It is estimated that 200,000 new units need to be built to address the housing needs of the homeless, the inadequately housed renters, the middle-income people forced into lengthy commutes, and the homeowners squeezed by mortgages (Lt. Gov Kim Driscoll, March 9, 2023).
Yet, we only build about 12-15,000 units a year (WBUR Oct 26, 2022). Worse, the costs of land and construction are so high, that even if for-profit developers built enough new housing it would cost too much for those who need it to move in. The median price of a single-family home in the Commonwealth is $685,600. Simply put, the commercial housing market can not solve our housing crisis.
There is a smart alternative to relying on the production of homes by the private sector. Social Housing, which is mixed-income (low, medium, and moderate) rental housing built on government-owned land using state funding that is replenished by the rent from moderate-income tenants.
Social housing has worked for almost 100 years in Vienna.
And more recently in Mexico. And even in Maryland.
It is time to bring Social Housing to Massachusetts. Write to your legislator asking them to co-sponsor the Social Housing Bill introduced by Reps Mike Connolly & Lindsay Sabadosa together with Senator Lydia Edwards (H. 3873). The bill would allow the state to raise the initial funding for social housing by creating bonds. The money would be a guarantee that a portion of the units created go to low-income renters and another portion to moderate-income tenants.
Unlike the more familiar public housing for low-income tenants, social housing doesn’t place people in ghettoes. That is a major advantage of the mixed-income tenant model. It is also true that in the best social housing, control of living conditions is shared by tenants, avoiding the oppressive control of traditional government housing.
Co-Chairs MassVOTE Executive Directors Cheryl Clyburn Crawford and Tanisha Sullivan will lead a group of supporters and coalition partners in a rally to make a statement that Boston residents want Ranked Choice Voting.
Stand with Boston Supporters this Thursday, August 10th, Sam Adams Park, 6-7:30PM, 1 Faneuil Hall Sq., Boston
Pine Tree Power has an ambitious plan to convert Maine’s investor-owned utilities (IOU) to a Community-Owned Utility (COU) – a nonprofit owned by and for Mainers. It would be transformative, showing other states how they can free themselves from IOUs. It would not only lower electricity bills and greatly improve reliability, it will help Maine meet climate goals that the investor-owned utilities are dragging their feet on.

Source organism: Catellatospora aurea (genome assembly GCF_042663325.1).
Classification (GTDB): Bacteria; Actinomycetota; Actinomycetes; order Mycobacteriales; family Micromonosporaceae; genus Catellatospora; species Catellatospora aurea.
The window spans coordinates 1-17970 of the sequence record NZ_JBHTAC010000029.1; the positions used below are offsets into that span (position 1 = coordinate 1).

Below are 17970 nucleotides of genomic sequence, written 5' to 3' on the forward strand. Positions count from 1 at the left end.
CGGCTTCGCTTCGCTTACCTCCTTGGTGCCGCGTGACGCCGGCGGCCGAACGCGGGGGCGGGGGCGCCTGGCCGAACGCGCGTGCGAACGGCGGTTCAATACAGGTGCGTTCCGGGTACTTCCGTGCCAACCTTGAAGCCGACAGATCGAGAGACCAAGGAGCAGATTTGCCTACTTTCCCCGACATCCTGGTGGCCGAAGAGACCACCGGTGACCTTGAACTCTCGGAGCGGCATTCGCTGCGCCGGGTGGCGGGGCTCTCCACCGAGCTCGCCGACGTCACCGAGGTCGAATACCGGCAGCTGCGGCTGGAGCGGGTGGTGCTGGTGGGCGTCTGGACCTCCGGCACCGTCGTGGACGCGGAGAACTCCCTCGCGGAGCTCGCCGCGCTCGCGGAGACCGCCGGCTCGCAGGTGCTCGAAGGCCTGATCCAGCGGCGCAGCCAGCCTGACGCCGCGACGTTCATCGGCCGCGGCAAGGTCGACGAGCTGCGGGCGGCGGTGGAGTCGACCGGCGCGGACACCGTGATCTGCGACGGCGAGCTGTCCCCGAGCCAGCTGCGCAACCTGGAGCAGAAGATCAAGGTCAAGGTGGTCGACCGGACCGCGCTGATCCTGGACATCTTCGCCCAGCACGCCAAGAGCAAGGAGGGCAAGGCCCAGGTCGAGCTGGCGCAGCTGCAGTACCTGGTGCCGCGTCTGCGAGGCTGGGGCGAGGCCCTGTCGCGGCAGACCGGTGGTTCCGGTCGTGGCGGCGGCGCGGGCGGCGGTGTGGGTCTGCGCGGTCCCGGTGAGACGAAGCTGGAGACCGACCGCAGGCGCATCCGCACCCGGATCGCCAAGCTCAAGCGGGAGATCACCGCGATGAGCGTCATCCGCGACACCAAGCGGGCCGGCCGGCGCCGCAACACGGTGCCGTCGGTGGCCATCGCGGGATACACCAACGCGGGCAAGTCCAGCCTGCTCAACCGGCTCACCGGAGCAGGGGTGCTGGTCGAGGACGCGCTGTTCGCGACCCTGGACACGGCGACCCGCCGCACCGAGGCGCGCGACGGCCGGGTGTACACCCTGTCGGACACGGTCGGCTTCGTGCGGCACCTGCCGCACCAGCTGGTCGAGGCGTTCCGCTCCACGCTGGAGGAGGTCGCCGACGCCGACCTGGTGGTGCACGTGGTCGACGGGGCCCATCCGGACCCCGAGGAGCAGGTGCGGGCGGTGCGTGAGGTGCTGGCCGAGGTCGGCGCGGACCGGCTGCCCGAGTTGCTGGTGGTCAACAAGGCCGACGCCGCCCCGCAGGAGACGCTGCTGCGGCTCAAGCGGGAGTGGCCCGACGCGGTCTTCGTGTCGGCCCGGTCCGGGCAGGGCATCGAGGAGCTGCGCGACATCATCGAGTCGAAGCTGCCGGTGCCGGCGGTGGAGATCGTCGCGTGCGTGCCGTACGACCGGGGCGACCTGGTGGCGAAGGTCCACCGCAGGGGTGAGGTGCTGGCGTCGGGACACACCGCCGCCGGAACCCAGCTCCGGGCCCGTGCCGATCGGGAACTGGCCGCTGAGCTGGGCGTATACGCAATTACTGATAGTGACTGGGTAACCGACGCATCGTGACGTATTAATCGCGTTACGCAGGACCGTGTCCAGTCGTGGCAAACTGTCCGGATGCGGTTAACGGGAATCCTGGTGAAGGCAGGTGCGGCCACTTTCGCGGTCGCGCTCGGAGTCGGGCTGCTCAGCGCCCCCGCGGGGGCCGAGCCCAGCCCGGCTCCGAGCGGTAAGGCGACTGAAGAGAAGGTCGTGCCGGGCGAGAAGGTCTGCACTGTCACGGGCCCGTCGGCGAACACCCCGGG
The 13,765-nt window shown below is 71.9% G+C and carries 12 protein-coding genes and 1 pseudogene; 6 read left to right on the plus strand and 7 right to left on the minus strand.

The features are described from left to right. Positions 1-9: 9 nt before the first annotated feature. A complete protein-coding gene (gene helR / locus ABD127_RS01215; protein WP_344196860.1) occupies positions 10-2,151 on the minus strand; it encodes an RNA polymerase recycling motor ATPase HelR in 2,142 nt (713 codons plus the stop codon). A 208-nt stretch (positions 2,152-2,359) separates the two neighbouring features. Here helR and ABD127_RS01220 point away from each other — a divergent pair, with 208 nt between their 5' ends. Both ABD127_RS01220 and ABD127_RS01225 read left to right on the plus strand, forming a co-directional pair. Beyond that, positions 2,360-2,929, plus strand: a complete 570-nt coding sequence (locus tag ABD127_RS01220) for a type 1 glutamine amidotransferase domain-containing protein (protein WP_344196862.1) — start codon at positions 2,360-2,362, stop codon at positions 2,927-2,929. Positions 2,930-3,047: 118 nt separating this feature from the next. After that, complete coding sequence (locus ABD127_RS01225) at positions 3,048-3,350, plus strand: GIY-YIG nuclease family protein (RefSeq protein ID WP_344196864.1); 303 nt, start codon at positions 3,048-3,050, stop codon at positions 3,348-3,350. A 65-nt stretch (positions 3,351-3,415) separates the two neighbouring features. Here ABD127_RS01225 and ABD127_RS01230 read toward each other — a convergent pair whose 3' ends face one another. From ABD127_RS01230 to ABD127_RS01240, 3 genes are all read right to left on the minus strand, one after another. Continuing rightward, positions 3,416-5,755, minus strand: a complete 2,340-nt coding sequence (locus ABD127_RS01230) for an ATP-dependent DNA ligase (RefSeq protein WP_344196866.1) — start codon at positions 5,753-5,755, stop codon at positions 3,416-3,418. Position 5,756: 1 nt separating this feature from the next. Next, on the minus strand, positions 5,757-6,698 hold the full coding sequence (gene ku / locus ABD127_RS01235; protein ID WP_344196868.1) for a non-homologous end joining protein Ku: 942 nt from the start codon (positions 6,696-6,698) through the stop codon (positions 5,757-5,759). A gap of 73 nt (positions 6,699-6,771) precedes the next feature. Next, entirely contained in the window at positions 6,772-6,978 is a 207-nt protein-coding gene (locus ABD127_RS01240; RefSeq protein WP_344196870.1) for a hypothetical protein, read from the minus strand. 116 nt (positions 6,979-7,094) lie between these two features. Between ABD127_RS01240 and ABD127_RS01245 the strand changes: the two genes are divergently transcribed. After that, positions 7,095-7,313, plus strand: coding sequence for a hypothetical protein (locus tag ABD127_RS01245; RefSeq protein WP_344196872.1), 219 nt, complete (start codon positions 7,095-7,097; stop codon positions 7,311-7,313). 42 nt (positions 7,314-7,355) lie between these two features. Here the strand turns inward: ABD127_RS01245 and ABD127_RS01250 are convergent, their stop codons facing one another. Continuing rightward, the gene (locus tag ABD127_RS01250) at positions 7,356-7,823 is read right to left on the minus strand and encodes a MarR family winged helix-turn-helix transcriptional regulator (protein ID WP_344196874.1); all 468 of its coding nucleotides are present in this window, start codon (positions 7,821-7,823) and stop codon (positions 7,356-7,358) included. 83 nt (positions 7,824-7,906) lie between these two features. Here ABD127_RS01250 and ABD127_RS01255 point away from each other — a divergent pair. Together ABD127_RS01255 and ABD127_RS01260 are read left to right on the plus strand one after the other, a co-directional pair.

The referendum is on the November 7 ballot. It stands a good chance of passage since Mainers hate the investor-owned utilities (Central Maine Power and Versant) for their atrocious service, and Maine already has 10 relatively small municipal COUs. But it will only pass if there is plenty of outreach to counter Central Maine Power’s fear campaign.
They are looking for help with:
* Deep phone canvassing August 3 – August 31
* Text-banking Sept 1 – Nov 7
* In-person actions August 4-6 in Portland to make art and/or canvass; transportation
As dedicated volunteers, you have the power to engage local legislators in meaningful conversations that address our concerns. In an effort to maximize our impact we are creating questions for you to have ready when the time presents itself. Let’s come together and ask our local leaders thought-provoking questions that delve into the heart of our most pressing issues.
Mitigation From Trees
Q: Preserving mature trees–both in forests and in towns and cities–reduces carbon emissions and mitigates heat, air pollution, and flooding caused by climate change. Do you support a ban on logging in public forests? Do you support local and state legislation to limit the cutting of urban trees that are healthy and not dangerous? If elected, what will you personally do to save trees, especially where (for state officials) clearcutting threatens water reservoirs and aquifers and where (for city/town officials) tree cutting occurs in environmental justice communities?
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